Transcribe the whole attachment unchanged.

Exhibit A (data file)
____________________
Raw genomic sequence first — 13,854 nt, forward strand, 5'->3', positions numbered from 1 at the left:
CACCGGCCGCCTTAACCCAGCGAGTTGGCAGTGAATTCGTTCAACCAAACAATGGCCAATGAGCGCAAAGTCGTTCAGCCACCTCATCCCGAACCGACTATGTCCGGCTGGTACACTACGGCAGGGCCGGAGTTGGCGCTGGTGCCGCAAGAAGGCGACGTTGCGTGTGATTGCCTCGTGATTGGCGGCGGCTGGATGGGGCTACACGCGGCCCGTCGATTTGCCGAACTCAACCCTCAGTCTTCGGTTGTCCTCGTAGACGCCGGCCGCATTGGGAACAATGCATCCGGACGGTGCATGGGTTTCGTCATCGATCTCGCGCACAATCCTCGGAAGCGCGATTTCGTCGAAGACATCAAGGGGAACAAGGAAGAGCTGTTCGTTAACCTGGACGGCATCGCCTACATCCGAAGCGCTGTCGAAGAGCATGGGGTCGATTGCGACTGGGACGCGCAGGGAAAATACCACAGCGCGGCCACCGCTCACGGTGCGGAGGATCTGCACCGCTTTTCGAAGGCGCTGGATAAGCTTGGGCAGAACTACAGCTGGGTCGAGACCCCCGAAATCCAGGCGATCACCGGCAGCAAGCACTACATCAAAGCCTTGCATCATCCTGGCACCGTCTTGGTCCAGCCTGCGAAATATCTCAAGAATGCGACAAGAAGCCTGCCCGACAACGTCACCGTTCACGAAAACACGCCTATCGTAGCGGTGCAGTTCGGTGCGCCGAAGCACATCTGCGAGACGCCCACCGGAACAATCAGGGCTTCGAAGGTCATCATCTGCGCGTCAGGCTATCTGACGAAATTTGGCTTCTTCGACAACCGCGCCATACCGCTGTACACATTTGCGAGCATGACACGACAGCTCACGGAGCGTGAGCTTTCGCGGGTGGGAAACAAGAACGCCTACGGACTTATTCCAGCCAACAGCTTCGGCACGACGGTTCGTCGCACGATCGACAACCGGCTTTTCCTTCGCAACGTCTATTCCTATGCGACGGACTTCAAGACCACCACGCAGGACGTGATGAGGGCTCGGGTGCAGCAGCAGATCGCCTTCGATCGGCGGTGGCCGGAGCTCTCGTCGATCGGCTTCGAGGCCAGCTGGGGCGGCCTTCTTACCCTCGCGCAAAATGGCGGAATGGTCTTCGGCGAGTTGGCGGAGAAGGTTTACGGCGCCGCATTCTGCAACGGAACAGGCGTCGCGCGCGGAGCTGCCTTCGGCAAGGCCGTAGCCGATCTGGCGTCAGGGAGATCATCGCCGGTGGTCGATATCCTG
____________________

Raw genomic sequence first — 13,854 nt, forward strand, 5'->3', positions numbered from 1 at the left:
CACCGGCCGCCTTAACCCAGCGAGTTGGCAGTGAATTCGTTCAACCAAACAATGGCCAATGAGCGCAAAGTCGTTCAGCCACCTCATCCCGAACCGACTATGTCCGGCTGGTACACTACGGCAGGGCCGGAGTTGGCGCTGGTGCCGCAAGAAGGCGACGTTGCGTGTGATTGCCTCGTGATTGGCGGCGGCTGGATGGGGCTACACGCGGCCCGTCGATTTGCCGAACTCAACCCTCAGTCTTCGGTTGTCCTCGTAGACGCCGGCCGCATTGGGAACAATGCATCCGGACGGTGCATGGGTTTCGTCATCGATCTCGCGCACAATCCTCGGAAGCGCGATTTCGTCGAAGACATCAAGGGGAACAAGGAAGAGCTGTTCGTTAACCTGGACGGCATCGCCTACATCCGAAGCGCTGTCGAAGAGCATGGGGTCGATTGCGACTGGGACGCGCAGGGAAAATACCACAGCGCGGCCACCGCTCACGGTGCGGAGGATCTGCACCGCTTTTCGAAGGCGCTGGATAAGCTTGGGCAGAACTACAGCTGGGTCGAGACCCCCGAAATCCAGGCGATCACCGGCAGCAAGCACTACATCAAAGCCTTGCATCATCCTGGCACCGTCTTGGTCCAGCCTGCGAAATATCTCAAGAATGCGACAAGAAGCCTGCCCGACAACGTCACCGTTCACGAAAACACGCCTATCGTAGCGGTGCAGTTCGGTGCGCCGAAGCACATCTGCGAGACGCCCACCGGAACAATCAGGGCTTCGAAGGTCATCATCTGCGCGTCAGGCTATCTGACGAAATTTGGCTTCTTCGACAACCGCGCCATACCGCTGTACACATTTGCGAGCATGACACGACAGCTCACGGAGCGTGAGCTTTCGCGGGTGGGAAACAAGAACGCCTACGGACTTATTCCAGCCAACAGCTTCGGCACGACGGTTCGTCGCACGATCGACAACCGGCTTTTCCTTCGCAACGTCTATTCCTATGCGACGGACTTCAAGACCACCACGCAGGACGTGATGAGGGCTCGGGTGCAGCAGCAGATCGCCTTCGATCGGCGGTGGCCGGAGCTCTCGTCGATCGGCTTCGAGGCCAGCTGGGGCGGCCTTCTTACCCTCGCGCAAAATGGCGGAATGGTCTTCGGCGAGTTGGCGGAGAAGGTTTACGGCGCCGCATTCTGCAACGGAACAGGCGTCGCGCGCGGAGCTGCCTTCGGCAAGGCCGTAGCCGATCTGGCGTCAGGGAGATCATCGCCGGTGGTCGATATCCTG